Friday, November 28, 2008
Category: Fashion, Style, Shopping
I can't help it, but here we go again with the music scene thing. I'm leaving rehearsal tonight when I notice that *C* left her cello bow on the pew to be buried under all the choir folders. Folders that should not have been allowed to go there, I mean, I'm just sayin'...
I pick it up, being the gracious observer that I am, and give a shout out to its owner in the back of the church, who positively identifies her possession. My sole and solitary purpose is to unearth the delicate bow from under the folders where it lay, place it on top of the piano in the church, right there, one step away from where I am standing, and remove it from harm's way.
Now, let me side track by saying that in this moment, I recall a story from the recesses of a high school band concert where I was allowed the play the bass flute for a winter piece we played. After our concert, we all had to take our chairs and stands off the stage in the auditorium and put them back in the band room, which was through the door at the back of backstage. In wanting to be efficient, I set both my flute and the bass flute down. On the floor. Of the bandroom. Where people (60-piece band, namely) are walking back and forth. With stands. On tiered floors. Jumping, flying, wrestling, scuffling, scurrying, and all other various sorts of banging around, trying to clang and clunk their way into reassembling the band room.
Without warning and coming through that upper band room door with a stand and chair in each of my hands, the first chair flute player (we'll call her KG), starts reaming me out from down in front, in the presence of all, about having the bass flute on the floor. She is unglued and her tirade comes out in peals of maniacal outbursts that mention expense, irresponsibility, et al.; and with anger that 'might' have made someone wonder, at that moment or even now, what her investment was. Embarrassed for being dumb and pissed as hell for the censure, I move the flute ipso facto and put it in its case. Then I go home.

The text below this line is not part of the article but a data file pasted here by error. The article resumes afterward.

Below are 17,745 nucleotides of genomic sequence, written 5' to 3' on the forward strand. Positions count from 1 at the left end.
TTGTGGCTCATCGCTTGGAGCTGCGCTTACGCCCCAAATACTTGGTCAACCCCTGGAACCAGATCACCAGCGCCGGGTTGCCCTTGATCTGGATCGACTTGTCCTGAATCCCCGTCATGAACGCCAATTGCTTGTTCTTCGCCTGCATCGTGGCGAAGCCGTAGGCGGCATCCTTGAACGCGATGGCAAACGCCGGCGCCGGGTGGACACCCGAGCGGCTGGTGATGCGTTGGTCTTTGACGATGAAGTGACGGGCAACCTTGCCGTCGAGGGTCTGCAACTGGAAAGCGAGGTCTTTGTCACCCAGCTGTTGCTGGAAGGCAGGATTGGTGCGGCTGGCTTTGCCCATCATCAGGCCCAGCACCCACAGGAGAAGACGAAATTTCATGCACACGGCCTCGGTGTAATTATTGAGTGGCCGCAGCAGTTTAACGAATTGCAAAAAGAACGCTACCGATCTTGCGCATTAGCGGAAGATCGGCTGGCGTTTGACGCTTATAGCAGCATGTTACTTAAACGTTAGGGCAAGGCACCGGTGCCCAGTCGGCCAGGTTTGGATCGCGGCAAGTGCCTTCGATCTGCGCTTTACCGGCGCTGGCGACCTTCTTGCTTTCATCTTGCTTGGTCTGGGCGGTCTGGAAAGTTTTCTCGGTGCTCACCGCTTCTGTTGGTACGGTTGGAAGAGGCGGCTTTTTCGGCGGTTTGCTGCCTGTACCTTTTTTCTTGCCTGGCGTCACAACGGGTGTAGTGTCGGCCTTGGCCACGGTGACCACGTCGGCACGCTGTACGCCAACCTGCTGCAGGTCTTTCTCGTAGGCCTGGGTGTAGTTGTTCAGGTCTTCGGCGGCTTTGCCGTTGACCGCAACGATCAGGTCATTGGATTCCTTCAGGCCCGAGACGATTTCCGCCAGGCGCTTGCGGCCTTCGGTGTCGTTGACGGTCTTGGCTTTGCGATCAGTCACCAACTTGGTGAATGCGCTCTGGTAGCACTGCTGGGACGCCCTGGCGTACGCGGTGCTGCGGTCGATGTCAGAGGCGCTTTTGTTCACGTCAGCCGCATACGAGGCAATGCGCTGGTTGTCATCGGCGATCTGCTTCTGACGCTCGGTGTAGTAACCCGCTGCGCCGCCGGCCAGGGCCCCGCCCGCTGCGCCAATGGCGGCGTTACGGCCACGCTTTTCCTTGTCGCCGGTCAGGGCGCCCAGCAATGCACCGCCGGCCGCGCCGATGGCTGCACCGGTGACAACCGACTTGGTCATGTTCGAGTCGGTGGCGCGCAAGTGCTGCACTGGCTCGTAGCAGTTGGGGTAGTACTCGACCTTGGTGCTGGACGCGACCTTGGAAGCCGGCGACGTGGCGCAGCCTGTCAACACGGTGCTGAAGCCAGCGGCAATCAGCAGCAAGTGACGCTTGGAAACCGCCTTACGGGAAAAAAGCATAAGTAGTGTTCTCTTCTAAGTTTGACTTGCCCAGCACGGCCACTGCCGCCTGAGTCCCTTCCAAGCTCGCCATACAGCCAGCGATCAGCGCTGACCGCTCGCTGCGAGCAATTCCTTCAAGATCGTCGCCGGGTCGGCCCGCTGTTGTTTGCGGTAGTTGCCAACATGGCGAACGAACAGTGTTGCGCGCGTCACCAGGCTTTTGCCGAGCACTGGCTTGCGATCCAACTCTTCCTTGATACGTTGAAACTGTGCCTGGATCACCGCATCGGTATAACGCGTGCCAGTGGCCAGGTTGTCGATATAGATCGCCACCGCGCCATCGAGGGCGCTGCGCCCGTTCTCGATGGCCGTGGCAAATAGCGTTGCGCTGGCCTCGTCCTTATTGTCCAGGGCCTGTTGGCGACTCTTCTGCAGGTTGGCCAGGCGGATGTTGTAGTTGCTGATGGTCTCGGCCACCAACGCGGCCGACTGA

I was so pissed at her absolute lack of tact and ability to deal with it in a way that we could both keep our dignity, but in the end she was right. I left a multi-hundred (maybe thousand?) -dollar instrument on the floor in a moment of poor judgment to get stepped on, crushed, maybe bent. And who would have had to pay for it? It was completely reckless. But I learned my lesson.
Fast forward to the current story. This bass flute story flashes through my mind in a fleeting milisecond as I turn around with the bow in my hand. The husband of said bow owner is there, just there, in a moment, in between me and the piano. Just as momentarily, I am stopped in my tracks of realization, realizing I have his wife's bow in my hand and knowing it is an expensive piece that I really have no basis in holding.
I offer a piddling, half-instantly-intimidated explanation. I am just about ready to get worked up in my mind about this. This is the same Super Talent of the north, who is known "far and wide" for the music he has written, the instruments he has played (namely, the piano), and overall ability to wow the crowds with his alleged greatness; and who, in the matter of one and a half years, I've been able to work with alongside (and in spite of) and learn a great deal from.